Mr. Speaker, I am pleased to rise today to introduce my private member's bill, An Act to amend the Hazardous Products Act (products made with dog or cat fur), which has been seconded by my colleague from Dartmouth—Cole Harbour.

While products that use dog and cat fur are banned in countries all over the world, these products remain legal and can be imported, exported and sold in Canada without labels.

I hope that all members of the House will support the bill to ban this deplorable trade.

(Motions deemed adopted, bill read the first time and printed)

Immigration and Refugee Protection ActRoutine Proceedings

September 17th, 2009 / 10:05 a.m.

Liberal

Gerard Kennedy Liberal Parkdale—High Park, ON

moved for leave to introduce Bill C-440, An Act to amend the Immigration and Refugee Protection Act (war resisters).

Mr. Speaker, this bill is in response to the refusal of the Minister of Citizenship, Immigration and Multiculturalism to show Canadian sensibility.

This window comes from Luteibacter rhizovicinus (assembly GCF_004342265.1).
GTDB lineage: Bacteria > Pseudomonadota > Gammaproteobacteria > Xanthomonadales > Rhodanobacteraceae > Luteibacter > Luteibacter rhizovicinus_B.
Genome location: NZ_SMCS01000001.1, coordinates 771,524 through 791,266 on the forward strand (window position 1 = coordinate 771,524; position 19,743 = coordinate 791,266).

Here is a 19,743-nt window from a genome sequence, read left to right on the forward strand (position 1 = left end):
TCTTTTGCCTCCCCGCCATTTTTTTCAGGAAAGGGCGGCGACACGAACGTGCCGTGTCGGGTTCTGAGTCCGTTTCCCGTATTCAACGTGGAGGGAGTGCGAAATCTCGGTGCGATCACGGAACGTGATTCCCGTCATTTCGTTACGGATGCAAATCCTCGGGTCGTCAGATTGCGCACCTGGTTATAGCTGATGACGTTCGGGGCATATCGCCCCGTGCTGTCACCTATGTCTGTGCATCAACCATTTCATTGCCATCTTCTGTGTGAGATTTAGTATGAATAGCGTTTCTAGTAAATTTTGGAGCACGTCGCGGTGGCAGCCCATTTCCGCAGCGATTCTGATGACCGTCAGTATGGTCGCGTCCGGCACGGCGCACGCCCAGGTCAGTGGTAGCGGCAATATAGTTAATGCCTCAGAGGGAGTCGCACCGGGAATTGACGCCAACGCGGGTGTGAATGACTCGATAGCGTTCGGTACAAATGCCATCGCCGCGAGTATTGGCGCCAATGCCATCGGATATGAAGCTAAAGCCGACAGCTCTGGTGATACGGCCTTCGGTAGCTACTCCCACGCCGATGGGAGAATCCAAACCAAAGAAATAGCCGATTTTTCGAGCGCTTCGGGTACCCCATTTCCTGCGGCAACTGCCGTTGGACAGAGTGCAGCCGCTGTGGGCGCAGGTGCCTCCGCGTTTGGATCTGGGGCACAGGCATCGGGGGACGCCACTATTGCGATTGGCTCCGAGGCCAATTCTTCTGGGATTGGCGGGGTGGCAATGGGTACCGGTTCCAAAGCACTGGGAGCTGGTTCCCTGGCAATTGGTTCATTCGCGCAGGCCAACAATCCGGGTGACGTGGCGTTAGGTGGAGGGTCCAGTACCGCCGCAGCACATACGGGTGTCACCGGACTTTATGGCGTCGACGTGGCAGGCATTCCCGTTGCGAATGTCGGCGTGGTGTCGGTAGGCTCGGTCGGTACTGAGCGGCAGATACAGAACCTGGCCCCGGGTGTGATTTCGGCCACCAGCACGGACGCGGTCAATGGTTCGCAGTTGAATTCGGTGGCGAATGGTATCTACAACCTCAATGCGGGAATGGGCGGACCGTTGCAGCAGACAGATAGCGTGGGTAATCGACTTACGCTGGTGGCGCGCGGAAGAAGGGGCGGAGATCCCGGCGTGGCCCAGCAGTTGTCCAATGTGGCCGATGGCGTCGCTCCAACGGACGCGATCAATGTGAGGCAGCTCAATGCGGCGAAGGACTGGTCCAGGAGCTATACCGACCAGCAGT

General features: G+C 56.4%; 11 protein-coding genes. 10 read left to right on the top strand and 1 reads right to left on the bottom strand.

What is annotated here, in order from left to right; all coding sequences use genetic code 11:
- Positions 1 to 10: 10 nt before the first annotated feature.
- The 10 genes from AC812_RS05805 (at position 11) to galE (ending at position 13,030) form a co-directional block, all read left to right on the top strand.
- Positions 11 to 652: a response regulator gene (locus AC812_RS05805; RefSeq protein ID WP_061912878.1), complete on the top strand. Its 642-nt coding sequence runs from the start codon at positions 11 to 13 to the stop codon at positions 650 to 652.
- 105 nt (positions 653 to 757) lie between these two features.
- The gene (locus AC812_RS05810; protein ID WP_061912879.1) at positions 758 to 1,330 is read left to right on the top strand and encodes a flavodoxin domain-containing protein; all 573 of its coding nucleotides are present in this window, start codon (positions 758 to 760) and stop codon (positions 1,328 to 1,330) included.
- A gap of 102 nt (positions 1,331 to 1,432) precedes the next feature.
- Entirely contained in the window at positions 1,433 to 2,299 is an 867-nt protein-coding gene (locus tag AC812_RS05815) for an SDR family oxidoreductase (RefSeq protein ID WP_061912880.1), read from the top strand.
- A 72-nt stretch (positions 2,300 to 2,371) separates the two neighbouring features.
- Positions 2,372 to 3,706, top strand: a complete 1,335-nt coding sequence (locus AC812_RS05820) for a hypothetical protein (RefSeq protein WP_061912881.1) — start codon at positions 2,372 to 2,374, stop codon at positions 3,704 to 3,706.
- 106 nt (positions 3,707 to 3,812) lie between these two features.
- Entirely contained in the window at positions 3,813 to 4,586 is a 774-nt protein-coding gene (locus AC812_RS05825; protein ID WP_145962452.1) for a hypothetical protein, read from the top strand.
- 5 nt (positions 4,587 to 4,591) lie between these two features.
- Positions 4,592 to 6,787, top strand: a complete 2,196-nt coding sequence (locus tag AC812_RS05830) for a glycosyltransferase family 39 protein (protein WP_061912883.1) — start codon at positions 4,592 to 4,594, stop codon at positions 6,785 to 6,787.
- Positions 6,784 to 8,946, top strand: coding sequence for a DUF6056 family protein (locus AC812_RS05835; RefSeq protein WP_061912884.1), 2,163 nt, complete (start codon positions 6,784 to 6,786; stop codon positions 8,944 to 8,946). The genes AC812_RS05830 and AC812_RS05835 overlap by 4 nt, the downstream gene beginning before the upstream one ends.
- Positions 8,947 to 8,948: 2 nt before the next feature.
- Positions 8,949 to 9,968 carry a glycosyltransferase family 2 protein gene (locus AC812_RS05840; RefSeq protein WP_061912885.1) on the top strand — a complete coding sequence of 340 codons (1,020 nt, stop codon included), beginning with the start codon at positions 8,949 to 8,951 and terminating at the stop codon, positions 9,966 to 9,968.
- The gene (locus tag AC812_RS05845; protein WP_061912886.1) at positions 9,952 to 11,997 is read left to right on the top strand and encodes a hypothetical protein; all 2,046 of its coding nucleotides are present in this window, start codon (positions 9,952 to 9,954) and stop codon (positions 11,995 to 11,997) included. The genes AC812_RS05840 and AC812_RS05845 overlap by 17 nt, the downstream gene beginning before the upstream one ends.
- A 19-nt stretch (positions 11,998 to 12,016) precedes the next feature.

This is a simple bill with a clear purpose, which would apply Canadian sensibility to the issue of war resisters in Canada. The bill would make sure that people of good conscience who leave a war that is not approved by the United Nations and who would be subject to compulsion and stop loss in their own country would be eligible to become Canadian citizens.

The bill reflects the work and the wishes of a great deal of Parliament. It basically takes the spirit of two motions that have already been passed by a majority of Parliament and puts them in the form of law that would have to be followed by the minister and the ministry of immigration and citizenship.

(Motions deemed adopted, bill read the first time and printed)

Pension Benefits Standards ActRoutine Proceedings

10:10 a.m.

Liberal

Rob Oliphant Liberal Don Valley West, ON

moved for leave to introduce Bill C-441, An Act to amend the Pension Benefits Standards Act, 1985 (disclosure of environmental, social and governance investment factors).

Mr. Speaker, I am pleased this morning to introduce a bill to amend the Pension Benefits Standards Act.